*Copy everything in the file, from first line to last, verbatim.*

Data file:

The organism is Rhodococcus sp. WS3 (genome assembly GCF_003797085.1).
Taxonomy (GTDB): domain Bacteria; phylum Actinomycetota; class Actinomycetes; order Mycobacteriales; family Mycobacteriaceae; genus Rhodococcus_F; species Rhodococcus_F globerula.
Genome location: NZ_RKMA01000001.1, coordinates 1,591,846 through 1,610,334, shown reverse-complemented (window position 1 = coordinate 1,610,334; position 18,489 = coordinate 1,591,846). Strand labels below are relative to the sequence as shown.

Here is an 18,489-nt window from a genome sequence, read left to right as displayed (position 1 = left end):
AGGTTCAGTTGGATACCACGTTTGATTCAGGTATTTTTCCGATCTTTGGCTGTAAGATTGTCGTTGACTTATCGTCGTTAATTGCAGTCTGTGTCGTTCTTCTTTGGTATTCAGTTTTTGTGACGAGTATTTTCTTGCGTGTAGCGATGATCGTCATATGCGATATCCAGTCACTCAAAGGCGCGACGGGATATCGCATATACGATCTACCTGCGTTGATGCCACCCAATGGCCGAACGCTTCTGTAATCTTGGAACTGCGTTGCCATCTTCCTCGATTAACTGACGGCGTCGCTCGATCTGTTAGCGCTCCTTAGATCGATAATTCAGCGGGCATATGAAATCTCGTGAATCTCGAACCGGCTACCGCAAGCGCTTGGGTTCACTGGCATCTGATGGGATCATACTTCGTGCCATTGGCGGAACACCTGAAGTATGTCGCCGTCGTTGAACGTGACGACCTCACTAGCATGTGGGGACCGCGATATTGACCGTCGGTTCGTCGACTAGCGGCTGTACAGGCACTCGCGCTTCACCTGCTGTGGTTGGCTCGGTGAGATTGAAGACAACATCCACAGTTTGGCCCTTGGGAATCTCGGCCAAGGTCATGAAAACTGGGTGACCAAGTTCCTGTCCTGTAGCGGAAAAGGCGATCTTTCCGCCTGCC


The organism is Rhodococcus sp. WS3 (genome assembly GCF_003797085.1).
Taxonomy (GTDB): domain Bacteria; phylum Actinomycetota; class Actinomycetes; order Mycobacteriales; family Mycobacteriaceae; genus Rhodococcus_F; species Rhodococcus_F globerula.
Genome location: NZ_RKMA01000001.1, coordinates 1,591,846 through 1,610,334, shown reverse-complemented (window position 1 = coordinate 1,610,334; position 18,489 = coordinate 1,591,846). Strand labels below are relative to the sequence as shown.

Here is an 18,489-nt window from a genome sequence, read left to right as displayed (position 1 = left end):
AGGTTCAGTTGGATACCACGTTTGATTCAGGTATTTTTCCGATCTTTGGCTGTAAGATTGTCGTTGACTTATCGTCGTTAATTGCAGTCTGTGTCGTTCTTCTTTGGTATTCAGTTTTTGTGACGAGTATTTTCTTGCGTGTAGCGATGATCGTCATATGCGATATCCAGTCACTCAAAGGCGCGACGGGATATCGCATATACGATCTACCTGCGTTGATGCCACCCAATGGCCGAACGCTTCTGTAATCTTGGAACTGCGTTGCCATCTTCCTCGATTAACTGACGGCGTCGCTCGATCTGTTAGCGCTCCTTAGATCGATAATTCAGCGGGCATATGAAATCTCGTGAATCTCGAACCGGCTACCGCAAGCGCTTGGGTTCACTGGCATCTGATGGGATCATACTTCGTGCCATTGGCGGAACACCTGAAGTATGTCGCCGTCGTTGAACGTGACGACCTCACTAGCATGTGGGGACCGCGATATTGACCGTCGGTTCGTCGACTAGCGGCTGTACAGGCACTCGCGCTTCACCTGCTGTGGTTGGCTCGGTGAGATTGAAGACAACATCCACAGTTTGGCCCTTGGGAATCTCGGCCAAGGTCATGAAAACTGGGTGACCAAGTTCCTGTCCTGTAGCGGAAAAGGCGATCTTTCCGCCTGCC